A: In the past, the schedule was printed out and posted somewhere within the kitchen or in an office. A lot of times, we would have a week or a week-and-a-half notice, but there were always those instances where the schedule would come out a day or two before that new schedule was supposed to take effect. Now, at my current workplace, we know our schedule two weeks in advance. It is emailed to us, and it's also available through an app that we can access from our phones or computers. We have very consistent scheduled days and shifts, so I know that, say, every Wednesday I'm going to work a specific set of hours, which allows me to take the time that I need outside of work to do the things that I need to maintain a healthy lifestyle.
Q: What would happen typically if there were a day when you had to call out last minute, or even with some notice? Do you get some time off, and would you be paid for that? Would you ever be in danger of losing your job if you had to take a day off unexpectedly?
A: At my current restaurant, the repercussions wouldn't be very drastic. We do have a small team, but we are very flexible with how we work with our team about needing to leave early or not being able to work on a given day. Everybody pulls together as a team and makes sure that employees can take the time off that they need. But on the other side, where I've worked in other restaurants, which is more of the norm in our industry, you were shunned for needing to take a day off to care for yourself if you felt that was necessary. And when you returned to work again, you would get kind of mistreated for a while, to kind of teach you a lesson, before you were again fully accepted to work that shift with the rest of the team. It just didn't happen, taking time off unexpectedly. If I had a scheduling conflict for whatever reason, it was my responsibility to find a different way to make that other commitment work outside of the work schedule.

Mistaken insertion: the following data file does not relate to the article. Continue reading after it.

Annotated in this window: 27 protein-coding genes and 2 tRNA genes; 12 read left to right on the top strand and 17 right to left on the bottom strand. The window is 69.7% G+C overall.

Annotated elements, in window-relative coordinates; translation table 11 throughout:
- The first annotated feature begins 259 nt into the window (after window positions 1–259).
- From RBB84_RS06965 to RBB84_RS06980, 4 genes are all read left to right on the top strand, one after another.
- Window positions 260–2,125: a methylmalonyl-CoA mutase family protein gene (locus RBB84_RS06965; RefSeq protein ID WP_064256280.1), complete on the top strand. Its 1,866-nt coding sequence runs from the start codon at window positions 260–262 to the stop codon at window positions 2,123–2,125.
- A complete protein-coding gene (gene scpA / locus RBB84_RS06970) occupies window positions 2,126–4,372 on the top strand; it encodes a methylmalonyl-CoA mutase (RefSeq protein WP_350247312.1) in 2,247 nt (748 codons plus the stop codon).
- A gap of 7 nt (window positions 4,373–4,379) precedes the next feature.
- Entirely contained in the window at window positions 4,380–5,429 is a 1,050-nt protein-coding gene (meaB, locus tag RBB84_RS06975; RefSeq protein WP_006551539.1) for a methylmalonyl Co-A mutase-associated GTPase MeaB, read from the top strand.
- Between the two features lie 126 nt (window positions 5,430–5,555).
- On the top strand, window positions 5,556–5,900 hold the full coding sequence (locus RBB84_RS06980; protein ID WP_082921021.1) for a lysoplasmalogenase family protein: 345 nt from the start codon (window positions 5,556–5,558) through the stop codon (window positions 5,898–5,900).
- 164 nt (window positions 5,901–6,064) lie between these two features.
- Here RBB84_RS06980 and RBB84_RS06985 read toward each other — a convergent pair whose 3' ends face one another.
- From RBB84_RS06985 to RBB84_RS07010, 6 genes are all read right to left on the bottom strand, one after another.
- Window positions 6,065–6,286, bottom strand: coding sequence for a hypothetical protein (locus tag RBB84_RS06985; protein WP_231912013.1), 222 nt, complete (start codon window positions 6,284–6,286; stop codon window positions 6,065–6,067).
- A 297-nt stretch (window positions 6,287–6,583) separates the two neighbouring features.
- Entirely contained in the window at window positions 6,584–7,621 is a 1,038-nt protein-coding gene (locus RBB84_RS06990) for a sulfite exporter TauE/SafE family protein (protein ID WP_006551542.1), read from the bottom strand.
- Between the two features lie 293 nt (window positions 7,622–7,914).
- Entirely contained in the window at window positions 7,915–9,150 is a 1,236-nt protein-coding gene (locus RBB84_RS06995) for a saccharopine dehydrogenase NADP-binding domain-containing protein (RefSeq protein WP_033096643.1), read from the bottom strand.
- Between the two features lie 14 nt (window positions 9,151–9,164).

Q: Were there instances where people would have to come in to work even if they were sick, just to be sure they could keep their job?
A: Absolutely. There are so many times, I can't even count, when I've come to work very, very ill. I previously worked in the healthcare field before switching over to the restaurant industry, so I know the importance of taking care of yourself and keeping your germs to yourself. But in the restaurant industry, it's generally understood that you will work through your illness. The only reason you don't show up to work is if you're in the hospital and physically unable to come in to work. I forget the percentage, but it's in the high 90s, of restaurant workers that have reported coming to work sick. The joke in our industry is that you don't go out to eat on New Year's Eve, because everybody in the restaurants is required to work whether they're sick or not. And as hard as we try to keep the cross-contamination from happening, it still happens, and our diners still get exposed to whatever virus we might be carrying.
Q: What happens financially for you when your hours aren't predictable or you get a last-minute schedule change or you can't get enough hours? How does that impact you financially in terms of planning for your bills, being able to pay for transit, and things like that?
A: Again, in my current position, having flexibility with the types of shifts that I'm working allows me to do those extra things that I need to, but it also reassures me that if I'm working 40 hours by the end of that week, I'm going to get paid for those 40 hours. We also have paid vacation in my current workplace, but in other restaurants, if you weren't actually there working a shift, you didn't get paid at all. Missed hours mean less money, which means I don't have the money I need to pay for public transportation that week or part of the next month, and I don't have enough money to put food on my table. In fact, we restaurant workers use public food-assistance programs at twice the rate of any other industry to provide for our families.
Q: Are there any positive aspects of working flexible hours?
A: That doesn't really apply to us, because if our restaurant is open seven days a week, there's seven days of work to do. And even though you might be able to put in a 10- or a 12-hour day one day a week, that doesn't prevent you from needing to work those other days to complete prep work or cook the food for our guests.
Q: What would you suggest to restaurant owners as the best way to mitigate the effects on their employees of unpredictable scheduling? What would help people to be more stable in their jobs and their income and also more productive at work?